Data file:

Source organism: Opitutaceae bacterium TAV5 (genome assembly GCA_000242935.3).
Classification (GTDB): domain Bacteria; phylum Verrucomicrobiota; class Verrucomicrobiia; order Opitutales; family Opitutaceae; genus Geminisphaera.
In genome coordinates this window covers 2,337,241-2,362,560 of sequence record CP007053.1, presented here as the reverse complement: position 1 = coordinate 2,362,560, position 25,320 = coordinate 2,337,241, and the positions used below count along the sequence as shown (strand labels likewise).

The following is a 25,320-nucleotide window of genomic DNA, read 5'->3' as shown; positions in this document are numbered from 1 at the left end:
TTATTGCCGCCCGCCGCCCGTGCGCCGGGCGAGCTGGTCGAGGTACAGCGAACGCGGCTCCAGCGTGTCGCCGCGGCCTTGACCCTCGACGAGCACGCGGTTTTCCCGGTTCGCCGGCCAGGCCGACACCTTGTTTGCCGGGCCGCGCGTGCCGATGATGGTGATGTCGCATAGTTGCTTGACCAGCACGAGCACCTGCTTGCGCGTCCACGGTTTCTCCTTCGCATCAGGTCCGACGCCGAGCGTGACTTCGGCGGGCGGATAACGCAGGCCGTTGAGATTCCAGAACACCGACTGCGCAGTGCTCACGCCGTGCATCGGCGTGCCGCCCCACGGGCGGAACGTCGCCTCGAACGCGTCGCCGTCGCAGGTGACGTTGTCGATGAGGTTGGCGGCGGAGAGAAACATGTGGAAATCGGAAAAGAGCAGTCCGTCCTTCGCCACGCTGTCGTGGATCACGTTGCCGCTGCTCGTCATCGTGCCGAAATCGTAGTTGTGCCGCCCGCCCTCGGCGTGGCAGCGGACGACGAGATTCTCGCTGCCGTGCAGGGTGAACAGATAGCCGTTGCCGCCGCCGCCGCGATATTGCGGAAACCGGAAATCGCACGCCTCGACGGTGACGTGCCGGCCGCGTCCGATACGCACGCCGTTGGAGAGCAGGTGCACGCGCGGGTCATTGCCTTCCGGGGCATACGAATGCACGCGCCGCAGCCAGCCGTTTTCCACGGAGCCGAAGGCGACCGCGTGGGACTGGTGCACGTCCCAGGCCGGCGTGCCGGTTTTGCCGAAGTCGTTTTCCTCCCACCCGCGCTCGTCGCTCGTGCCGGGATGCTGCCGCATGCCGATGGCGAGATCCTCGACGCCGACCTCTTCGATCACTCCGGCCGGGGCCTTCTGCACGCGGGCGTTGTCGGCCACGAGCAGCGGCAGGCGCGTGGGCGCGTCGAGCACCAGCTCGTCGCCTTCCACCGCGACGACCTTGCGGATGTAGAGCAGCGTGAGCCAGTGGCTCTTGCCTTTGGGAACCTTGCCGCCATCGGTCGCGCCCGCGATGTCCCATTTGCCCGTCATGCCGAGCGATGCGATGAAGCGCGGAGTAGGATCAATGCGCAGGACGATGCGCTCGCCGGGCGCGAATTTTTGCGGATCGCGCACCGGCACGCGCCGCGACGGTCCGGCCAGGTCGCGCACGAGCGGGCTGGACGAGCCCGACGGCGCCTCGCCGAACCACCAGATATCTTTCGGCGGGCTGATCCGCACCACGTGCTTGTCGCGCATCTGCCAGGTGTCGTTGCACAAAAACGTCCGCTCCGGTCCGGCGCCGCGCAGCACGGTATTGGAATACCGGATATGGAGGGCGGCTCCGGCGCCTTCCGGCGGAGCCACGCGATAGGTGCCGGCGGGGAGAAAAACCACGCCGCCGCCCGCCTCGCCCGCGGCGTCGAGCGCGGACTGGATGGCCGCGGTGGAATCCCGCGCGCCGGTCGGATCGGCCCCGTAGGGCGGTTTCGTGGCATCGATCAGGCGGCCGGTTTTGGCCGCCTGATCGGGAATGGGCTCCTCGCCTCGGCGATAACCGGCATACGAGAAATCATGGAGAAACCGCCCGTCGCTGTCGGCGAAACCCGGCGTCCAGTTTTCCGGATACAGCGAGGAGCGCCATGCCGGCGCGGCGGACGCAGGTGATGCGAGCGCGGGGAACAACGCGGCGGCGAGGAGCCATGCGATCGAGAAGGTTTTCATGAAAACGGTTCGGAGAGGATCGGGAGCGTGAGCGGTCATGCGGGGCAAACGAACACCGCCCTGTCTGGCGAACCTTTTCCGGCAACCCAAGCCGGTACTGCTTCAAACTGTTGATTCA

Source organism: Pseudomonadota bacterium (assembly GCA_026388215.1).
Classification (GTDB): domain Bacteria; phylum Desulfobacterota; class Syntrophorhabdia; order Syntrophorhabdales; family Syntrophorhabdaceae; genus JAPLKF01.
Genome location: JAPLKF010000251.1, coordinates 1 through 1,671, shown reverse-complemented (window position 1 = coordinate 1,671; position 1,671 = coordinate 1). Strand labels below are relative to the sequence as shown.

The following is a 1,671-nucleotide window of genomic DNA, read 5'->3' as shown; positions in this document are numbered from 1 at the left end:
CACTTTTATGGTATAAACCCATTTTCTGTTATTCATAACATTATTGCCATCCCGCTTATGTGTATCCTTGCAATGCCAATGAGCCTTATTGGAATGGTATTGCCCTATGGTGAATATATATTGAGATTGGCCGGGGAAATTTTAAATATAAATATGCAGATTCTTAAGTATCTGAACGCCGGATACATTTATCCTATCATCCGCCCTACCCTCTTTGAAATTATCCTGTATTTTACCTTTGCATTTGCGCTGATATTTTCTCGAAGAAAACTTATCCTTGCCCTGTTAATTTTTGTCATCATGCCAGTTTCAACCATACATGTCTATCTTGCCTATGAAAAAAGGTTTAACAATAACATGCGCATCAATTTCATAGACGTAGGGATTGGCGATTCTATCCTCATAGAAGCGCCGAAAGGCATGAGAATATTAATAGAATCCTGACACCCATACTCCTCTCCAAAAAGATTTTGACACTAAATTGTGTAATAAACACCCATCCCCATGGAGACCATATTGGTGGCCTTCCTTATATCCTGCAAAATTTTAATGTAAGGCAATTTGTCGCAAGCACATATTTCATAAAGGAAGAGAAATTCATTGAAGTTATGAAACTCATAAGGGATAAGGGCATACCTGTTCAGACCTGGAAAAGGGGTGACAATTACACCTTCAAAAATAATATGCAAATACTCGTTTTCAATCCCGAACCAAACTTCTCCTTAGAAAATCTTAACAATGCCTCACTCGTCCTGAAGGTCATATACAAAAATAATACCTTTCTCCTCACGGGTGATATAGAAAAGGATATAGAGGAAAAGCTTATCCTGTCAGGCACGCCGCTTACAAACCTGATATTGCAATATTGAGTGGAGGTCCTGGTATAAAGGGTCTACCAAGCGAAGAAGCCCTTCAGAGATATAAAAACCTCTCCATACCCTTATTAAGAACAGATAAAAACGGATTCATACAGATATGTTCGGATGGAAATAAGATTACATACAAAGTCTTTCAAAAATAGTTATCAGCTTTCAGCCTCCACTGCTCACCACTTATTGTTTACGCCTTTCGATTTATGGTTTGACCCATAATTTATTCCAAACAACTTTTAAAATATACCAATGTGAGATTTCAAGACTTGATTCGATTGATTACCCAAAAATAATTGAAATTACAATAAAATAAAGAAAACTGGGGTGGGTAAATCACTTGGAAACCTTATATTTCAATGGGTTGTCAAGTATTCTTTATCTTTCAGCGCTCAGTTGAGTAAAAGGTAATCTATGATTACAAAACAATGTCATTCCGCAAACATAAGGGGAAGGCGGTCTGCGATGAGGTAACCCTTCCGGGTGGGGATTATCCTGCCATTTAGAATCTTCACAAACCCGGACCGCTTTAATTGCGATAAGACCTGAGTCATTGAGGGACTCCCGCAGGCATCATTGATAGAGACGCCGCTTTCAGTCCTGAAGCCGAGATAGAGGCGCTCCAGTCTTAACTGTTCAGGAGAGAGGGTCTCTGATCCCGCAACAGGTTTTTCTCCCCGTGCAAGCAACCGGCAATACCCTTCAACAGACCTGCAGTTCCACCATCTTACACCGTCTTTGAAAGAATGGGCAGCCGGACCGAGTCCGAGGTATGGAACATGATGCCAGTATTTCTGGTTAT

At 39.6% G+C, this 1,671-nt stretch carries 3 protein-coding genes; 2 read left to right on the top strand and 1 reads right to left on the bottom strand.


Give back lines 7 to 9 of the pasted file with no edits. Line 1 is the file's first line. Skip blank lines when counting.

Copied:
Classification (GTDB): domain Bacteria; phylum Desulfobacterota; class Syntrophorhabdia; order Syntrophorhabdales; family Syntrophorhabdaceae; genus JAPLKF01.
Genome location: JAPLKF010000251.1, coordinates 1 through 1,671, shown reverse-complemented (window position 1 = coordinate 1,671; position 1,671 = coordinate 1). Strand labels below are relative to the sequence as shown.

The following is a 1,671-nucleotide window of genomic DNA, read 5'->3' as shown; positions in this document are numbered from 1 at the left end: